A few weeks ago I joined the investment team at Foundry Group, and I wanted introduce myself and share more about why I joined this phenomenal team.
I grew up in the San Francisco Bay Area in two fairly different worlds. My dad was an immigrant from India, while my mom spent her childhood bouncing between Indianapolis and Spain. Growing up in different cultures and religions taught me to constantly ask why – why did we pray to both Jesus and the goddess Lakshmi? Why did one side of my family eat with a fork and knife and the other half with their hands? Why did one side of my family go to private school and college and the other didn’t?
My upbringing also taught me how to build relationships with extremely different people. From playing with neighborhood kids in my mom’s hometown to riding the rickshaw with my cousins to school, I realized I could find common ground despite obvious differences.
I took both those traits into my early career in startups and tech. My time at Clever was particularly formative – I quickly learned that asking questions wasn’t enough. Everyone at a startup is tasked with experimenting with different solutions, and I loved getting to partner with a smart, passionate and diverse set of people to solve problems across the educational system.
After a few years at Clever, and then Slack, I knew I loved the lean and scrappy world of startup life. After noodling on business school for about three years I finally pulled the trigger and enrolled at Northwestern’s Kellogg School of Management. I knew I wanted to stay within the tech ecosystem but wanted to take some time in an academic setting to do some professional and personal exploration. In my first few months I enrolled in the MIINT impact investing competition and realized there was an entirely different career path (venture capital) which I hadn’t explored and that fit so many of my natural personality traits.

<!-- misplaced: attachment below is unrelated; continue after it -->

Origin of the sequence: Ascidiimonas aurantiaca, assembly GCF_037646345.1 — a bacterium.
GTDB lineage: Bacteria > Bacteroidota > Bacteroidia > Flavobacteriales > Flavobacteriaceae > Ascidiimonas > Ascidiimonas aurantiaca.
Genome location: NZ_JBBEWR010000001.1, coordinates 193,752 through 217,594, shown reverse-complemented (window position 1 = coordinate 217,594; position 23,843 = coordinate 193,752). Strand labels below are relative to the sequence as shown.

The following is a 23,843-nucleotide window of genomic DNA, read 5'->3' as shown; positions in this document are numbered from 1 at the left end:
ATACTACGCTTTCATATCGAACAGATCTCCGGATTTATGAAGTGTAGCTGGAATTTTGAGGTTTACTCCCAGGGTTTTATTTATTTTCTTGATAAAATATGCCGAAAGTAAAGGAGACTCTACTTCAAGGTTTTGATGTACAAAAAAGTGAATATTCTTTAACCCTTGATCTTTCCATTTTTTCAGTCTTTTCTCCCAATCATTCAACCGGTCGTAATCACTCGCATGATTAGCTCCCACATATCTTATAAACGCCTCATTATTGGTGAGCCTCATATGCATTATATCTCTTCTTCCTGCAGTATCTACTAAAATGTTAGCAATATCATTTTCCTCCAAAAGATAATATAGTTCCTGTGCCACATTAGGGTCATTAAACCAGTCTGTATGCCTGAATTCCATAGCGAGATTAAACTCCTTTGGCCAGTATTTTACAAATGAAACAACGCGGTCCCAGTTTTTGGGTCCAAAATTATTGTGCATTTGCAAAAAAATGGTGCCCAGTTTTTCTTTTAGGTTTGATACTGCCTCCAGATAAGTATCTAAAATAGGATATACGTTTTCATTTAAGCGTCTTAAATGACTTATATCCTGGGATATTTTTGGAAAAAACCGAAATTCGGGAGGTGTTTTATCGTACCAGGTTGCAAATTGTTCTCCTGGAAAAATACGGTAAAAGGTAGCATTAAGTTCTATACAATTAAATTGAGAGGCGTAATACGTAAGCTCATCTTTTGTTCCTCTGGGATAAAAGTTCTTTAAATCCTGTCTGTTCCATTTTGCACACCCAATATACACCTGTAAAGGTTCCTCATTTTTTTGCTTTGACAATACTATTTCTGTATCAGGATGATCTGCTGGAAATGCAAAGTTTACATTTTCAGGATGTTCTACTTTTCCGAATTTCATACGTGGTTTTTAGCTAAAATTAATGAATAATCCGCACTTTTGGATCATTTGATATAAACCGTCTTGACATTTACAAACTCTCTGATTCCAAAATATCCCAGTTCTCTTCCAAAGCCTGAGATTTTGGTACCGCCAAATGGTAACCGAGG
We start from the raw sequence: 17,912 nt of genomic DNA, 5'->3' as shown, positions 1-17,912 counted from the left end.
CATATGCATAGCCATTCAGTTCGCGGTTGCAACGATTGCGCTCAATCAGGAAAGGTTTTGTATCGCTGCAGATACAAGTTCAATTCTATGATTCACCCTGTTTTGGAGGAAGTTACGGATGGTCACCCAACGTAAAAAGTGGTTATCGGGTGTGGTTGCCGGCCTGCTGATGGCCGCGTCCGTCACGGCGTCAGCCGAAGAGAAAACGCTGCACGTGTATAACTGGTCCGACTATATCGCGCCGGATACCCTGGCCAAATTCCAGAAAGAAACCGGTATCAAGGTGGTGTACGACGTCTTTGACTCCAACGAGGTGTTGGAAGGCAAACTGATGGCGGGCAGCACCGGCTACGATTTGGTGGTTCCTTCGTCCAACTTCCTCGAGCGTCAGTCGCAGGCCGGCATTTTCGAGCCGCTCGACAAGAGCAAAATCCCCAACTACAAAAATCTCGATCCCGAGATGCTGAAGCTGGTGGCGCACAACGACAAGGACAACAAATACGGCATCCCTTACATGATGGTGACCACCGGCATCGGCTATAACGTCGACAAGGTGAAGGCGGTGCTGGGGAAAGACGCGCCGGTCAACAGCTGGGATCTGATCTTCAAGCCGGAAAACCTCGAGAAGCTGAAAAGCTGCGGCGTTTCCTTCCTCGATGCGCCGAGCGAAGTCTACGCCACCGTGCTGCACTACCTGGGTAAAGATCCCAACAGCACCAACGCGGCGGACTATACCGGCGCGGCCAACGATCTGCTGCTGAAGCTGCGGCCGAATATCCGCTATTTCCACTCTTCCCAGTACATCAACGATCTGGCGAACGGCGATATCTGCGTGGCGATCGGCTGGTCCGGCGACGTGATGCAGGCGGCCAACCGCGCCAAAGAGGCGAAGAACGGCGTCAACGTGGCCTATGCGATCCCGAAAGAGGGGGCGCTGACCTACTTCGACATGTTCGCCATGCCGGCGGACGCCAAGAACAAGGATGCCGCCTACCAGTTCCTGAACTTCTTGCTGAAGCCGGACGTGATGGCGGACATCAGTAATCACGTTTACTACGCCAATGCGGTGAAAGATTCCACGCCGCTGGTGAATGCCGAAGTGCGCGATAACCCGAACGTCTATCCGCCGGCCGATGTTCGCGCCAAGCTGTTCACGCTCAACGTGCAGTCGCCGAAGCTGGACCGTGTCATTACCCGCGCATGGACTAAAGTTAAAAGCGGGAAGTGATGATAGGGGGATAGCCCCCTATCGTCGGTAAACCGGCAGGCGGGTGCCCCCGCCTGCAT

I love investing for two main reasons. First, founders are some of the most inspiring people I’ll ever meet. In my experience every entrepreneur starts a company to tackle a problem they’ve seen personally. Getting to hear their story, and how they’ve channeled their creativity and drive to solve a problem, is a privilege I hope to never lose sight of throughout my career. Second, I’ve found a job where my curiosity is rewarded. I get to dig into interesting problems and meet the incredible people who are solving them. I’ve experienced how startups could improve health outcomes for low-income communities during my time at Kapor Capital. I spent time exploring the growing market of Latinx consumers when I worked at Chingona Ventures. And I got to build out the midwest presence for Rough Draft Ventures.
Interviewing for VC roles is – quite frankly – brutal. Hearing “no” repeatedly and constantly feeling like you could be doing more gives you the smallest sliver of understanding and enormous respect for what entrepreneurs go through every day. But after two years of serious hustle, my interactions with Foundry were refreshing: the team emphasized that they wanted to be helpful, giving me guidance on my job search, making introductions to different funds, and advocating for me during the interview process. Perhaps what stood out the most about the Foundry team was behavior that I’ve come to find is a core value of the firm: “Give first.”
I’m so grateful to join a team that deeply values relationships and supports founders and GP’s curiosity and drive. I’m already seeing how they channel those same qualities into their relationships with one another and with me.
I’ll be splitting my time between Boulder and New York City and am looking forward to meeting founders and investors across the country. You can reach me on Twitter @AngeliAgrawal or at firstname.lastname@example.org.
P.S. Special thank you to VC University – I received a scholarship for their online education program this past spring, through which I met the Foundry team.